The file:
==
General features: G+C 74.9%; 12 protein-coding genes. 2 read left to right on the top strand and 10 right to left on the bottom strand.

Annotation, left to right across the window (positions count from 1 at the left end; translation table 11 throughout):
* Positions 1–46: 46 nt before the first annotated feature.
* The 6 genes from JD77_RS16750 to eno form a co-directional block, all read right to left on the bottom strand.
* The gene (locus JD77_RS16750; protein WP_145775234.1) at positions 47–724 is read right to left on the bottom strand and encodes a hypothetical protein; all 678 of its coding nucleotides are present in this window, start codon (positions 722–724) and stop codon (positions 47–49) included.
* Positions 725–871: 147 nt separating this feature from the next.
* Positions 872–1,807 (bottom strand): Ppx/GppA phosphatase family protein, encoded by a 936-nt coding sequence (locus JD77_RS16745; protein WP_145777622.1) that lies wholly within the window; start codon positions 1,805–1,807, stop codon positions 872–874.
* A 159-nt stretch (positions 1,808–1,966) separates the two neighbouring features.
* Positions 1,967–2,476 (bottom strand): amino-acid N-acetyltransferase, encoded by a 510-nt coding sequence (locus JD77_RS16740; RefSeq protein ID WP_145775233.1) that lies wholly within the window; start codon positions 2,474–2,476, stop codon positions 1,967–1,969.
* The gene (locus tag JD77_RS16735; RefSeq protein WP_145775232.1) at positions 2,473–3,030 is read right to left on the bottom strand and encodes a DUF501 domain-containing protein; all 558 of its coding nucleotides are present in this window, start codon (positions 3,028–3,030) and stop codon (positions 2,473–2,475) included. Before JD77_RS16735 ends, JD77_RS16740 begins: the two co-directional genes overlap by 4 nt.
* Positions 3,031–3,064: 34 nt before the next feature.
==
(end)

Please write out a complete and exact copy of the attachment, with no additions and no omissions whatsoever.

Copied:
General features: G+C 74.9%; 12 protein-coding genes. 2 read left to right on the top strand and 10 right to left on the bottom strand.

Annotation, left to right across the window (positions count from 1 at the left end; translation table 11 throughout):
* Positions 1–46: 46 nt before the first annotated feature.
* The 6 genes from JD77_RS16750 to eno form a co-directional block, all read right to left on the bottom strand.
* The gene (locus JD77_RS16750; protein WP_145775234.1) at positions 47–724 is read right to left on the bottom strand and encodes a hypothetical protein; all 678 of its coding nucleotides are present in this window, start codon (positions 722–724) and stop codon (positions 47–49) included.
* Positions 725–871: 147 nt separating this feature from the next.
* Positions 872–1,807 (bottom strand): Ppx/GppA phosphatase family protein, encoded by a 936-nt coding sequence (locus JD77_RS16745; protein WP_145777622.1) that lies wholly within the window; start codon positions 1,805–1,807, stop codon positions 872–874.
* A 159-nt stretch (positions 1,808–1,966) separates the two neighbouring features.
* Positions 1,967–2,476 (bottom strand): amino-acid N-acetyltransferase, encoded by a 510-nt coding sequence (locus JD77_RS16740; RefSeq protein ID WP_145775233.1) that lies wholly within the window; start codon positions 2,474–2,476, stop codon positions 1,967–1,969.
* The gene (locus tag JD77_RS16735; RefSeq protein WP_145775232.1) at positions 2,473–3,030 is read right to left on the bottom strand and encodes a DUF501 domain-containing protein; all 558 of its coding nucleotides are present in this window, start codon (positions 3,028–3,030) and stop codon (positions 2,473–2,475) included. Before JD77_RS16735 ends, JD77_RS16740 begins: the two co-directional genes overlap by 4 nt.
* Positions 3,031–3,064: 34 nt before the next feature.